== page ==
In the southern hemisphere long, continuous and high resolution series of terrestrial paleoclimatic data are scarce and only slowly emerging. Such records are a key to a better evaluation of climatic teleconnections and inter-hemispheric differences. In recent studies it emerged that for a proper understanding of the global climate system the Southern Oceans play a key role. The most extreme oceanic character globally is encountered from 40-60 ̊S where Patagonia and a few islands are juxtaposed to 98% of ocean. This region close to the Andean volcanic chain is subject to shifts in polar and mid-latitude pressure fields and precipitation regimes. It also is affected by the El Niño Southern Oscillation (ENSO) and the Antarctic Oscillation (AAO). Patagonia thus can potentially provide unique terrestrial records of variations in (1) climate, (2) hydrology and (3) deposition of aeolian dust. Such records may act as a cornerstone for paleodata-model comparisons. Additionally, links can be established to ice cores from Antarctica and to marine records from the Southern Oceans where dust and tephra of Patagonian provenance have been detected.An international team of scientists has been attracted to coordinate the Potrok Aike Maar Lake Sediment Archive Drilling Project (PASADO) in the framework of the International Scientific Deep Drilling Program (ICDP). The main objective of PASADO is to develop an environmental, climatic and volcanological science network focusing on (A) quantitative climate reconstruction in combination with proxy-model intercomparison and (B) investigation of the phreatomagmatic formation of and early sedimentation in a young maar-diatreme structure.Within PASADO it is proposed to recover long sediment cores from Laguna Potrok Aike, a 770,000 year old maar lake in the dry steppe of southern Patagonia (52 ̊S, 70 ̊W), Argentina. Seismic surveys demonstrate that at least 400 m of pelagic sedi- ments were deposited in the lake centre underlain by an unknown thickness of vol- caniclastic breccias. Based on this seismic data, three drilling sites were selected: (1) from the deepest part of the lake to obtain a continuous and high-resolution record of climatic and environmental changes and to unveil the phreatomagmatic history in- cluding more precise age constrains for the maar-diatreme formation from the vol- caniclastic sediments below, (2) from a subaquatic lake level terrace at 35 m water depth to constrain the range of lake level variations and (3) from an angle hole pass- ing through lacustrine sediments and the crater wall into the molasse-type basement rocks to study the impact of explosive volcanism, post-eruptive structural evolution and early processes of sedimentation in a mid-Pleistocene maar.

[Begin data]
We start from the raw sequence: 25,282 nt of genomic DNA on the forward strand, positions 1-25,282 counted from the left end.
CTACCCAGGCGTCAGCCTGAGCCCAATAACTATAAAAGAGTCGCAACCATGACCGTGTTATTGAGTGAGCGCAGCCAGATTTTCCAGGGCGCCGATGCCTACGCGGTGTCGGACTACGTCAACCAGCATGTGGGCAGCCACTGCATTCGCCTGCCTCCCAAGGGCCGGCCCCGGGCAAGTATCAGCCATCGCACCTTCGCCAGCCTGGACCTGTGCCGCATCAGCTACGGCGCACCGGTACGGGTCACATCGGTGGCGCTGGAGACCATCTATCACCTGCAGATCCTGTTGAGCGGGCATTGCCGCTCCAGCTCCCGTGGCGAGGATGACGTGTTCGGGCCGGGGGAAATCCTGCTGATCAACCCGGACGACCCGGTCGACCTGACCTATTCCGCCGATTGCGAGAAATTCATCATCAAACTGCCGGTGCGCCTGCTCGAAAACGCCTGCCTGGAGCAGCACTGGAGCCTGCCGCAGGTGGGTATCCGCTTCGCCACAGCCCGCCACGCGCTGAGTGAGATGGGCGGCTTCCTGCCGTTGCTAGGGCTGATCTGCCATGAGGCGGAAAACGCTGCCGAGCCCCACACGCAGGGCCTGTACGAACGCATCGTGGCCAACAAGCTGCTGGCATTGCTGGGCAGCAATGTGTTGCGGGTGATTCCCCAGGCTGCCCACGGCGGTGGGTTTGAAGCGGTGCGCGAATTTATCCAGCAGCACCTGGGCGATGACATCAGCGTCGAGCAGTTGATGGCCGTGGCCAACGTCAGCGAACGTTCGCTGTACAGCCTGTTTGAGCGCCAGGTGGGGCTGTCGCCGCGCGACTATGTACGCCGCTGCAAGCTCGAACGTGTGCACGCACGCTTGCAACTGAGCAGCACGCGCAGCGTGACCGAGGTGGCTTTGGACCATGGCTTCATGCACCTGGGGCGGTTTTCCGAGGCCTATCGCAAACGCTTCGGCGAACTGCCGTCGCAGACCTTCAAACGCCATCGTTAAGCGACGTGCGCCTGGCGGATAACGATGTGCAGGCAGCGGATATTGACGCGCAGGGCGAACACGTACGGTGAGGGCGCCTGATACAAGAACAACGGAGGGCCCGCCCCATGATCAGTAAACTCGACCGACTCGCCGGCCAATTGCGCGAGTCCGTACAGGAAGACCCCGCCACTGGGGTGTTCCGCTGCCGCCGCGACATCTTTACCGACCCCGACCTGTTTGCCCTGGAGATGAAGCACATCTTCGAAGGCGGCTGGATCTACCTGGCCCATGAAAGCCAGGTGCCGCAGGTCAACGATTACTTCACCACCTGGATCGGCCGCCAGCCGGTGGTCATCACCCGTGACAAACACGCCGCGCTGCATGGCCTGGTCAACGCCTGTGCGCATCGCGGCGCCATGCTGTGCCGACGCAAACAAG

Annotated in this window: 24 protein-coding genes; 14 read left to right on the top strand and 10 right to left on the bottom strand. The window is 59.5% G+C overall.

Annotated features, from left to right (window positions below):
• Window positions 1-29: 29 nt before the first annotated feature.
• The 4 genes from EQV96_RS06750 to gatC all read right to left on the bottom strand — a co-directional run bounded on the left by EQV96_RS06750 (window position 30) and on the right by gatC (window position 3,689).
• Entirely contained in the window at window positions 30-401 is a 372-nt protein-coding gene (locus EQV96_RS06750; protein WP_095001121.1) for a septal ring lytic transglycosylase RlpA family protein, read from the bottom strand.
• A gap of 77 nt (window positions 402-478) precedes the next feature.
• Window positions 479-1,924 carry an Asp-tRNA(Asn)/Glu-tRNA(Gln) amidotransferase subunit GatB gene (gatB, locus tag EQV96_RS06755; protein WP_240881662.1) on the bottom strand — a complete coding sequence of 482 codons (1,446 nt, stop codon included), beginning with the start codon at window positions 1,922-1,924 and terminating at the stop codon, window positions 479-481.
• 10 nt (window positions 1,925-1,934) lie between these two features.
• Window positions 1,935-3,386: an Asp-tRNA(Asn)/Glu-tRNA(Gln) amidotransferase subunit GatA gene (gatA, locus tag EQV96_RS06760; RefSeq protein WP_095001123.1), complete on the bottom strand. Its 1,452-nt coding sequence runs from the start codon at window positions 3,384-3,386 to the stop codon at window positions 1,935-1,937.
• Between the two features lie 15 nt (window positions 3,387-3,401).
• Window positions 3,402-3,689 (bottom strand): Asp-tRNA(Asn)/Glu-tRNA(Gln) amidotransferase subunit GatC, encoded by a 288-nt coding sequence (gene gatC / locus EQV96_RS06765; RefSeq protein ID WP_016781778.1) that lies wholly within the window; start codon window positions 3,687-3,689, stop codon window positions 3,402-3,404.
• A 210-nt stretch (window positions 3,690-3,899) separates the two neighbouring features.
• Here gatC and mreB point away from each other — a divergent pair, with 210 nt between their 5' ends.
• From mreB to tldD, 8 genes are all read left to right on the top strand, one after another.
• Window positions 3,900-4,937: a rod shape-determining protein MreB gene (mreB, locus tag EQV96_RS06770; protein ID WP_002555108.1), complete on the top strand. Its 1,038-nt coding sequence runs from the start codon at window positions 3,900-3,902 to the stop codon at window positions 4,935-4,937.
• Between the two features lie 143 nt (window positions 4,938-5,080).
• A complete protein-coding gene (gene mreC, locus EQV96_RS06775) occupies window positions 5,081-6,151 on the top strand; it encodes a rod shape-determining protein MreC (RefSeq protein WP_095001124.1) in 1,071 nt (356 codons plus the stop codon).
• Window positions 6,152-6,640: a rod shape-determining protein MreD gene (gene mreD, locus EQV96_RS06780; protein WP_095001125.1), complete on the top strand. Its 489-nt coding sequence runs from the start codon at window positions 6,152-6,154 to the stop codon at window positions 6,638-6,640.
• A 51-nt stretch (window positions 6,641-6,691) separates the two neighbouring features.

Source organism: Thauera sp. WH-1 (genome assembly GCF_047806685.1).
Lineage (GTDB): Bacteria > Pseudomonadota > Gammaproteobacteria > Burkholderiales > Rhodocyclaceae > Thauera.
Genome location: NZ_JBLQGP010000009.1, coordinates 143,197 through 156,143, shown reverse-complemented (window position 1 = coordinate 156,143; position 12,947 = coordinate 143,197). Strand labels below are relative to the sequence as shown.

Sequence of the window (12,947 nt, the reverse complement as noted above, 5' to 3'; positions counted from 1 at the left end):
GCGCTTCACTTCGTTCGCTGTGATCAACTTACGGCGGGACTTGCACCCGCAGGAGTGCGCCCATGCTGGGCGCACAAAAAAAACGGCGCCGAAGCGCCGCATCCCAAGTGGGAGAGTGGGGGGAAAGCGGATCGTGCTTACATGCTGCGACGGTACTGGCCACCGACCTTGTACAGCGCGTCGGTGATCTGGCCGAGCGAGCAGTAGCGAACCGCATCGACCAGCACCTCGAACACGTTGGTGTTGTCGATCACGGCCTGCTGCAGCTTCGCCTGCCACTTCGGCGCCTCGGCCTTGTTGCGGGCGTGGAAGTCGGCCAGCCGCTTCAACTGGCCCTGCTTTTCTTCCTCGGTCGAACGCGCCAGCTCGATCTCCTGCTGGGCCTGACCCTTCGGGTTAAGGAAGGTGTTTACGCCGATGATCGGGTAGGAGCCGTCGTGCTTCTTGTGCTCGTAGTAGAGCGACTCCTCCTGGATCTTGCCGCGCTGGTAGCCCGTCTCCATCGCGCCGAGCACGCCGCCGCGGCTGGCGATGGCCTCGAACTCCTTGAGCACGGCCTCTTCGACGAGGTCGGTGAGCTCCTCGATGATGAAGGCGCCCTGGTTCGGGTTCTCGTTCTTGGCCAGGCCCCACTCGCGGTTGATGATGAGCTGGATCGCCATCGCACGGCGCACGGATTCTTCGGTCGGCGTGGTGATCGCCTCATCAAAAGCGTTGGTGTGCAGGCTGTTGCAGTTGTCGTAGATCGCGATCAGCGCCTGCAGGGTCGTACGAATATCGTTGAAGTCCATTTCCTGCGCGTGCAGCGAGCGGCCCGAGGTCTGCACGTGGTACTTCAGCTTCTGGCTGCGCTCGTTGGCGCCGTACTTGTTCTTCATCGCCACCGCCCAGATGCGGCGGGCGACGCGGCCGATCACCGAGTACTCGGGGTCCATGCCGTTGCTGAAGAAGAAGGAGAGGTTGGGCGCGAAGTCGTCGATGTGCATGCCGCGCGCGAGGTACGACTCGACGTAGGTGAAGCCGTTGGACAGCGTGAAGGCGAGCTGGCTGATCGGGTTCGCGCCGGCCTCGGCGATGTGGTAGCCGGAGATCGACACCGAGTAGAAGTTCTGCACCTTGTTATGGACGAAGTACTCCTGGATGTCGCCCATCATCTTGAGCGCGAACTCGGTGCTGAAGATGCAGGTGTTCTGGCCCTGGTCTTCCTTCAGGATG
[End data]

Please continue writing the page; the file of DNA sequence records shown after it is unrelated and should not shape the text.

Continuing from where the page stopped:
Helmholtz Research Programs > PACES I (2009-2013) > TOPIC 3: Lessons from the Past > WP 3.2: Tectonic, Climate and Biosphere Development from Greenhouse to Icehouse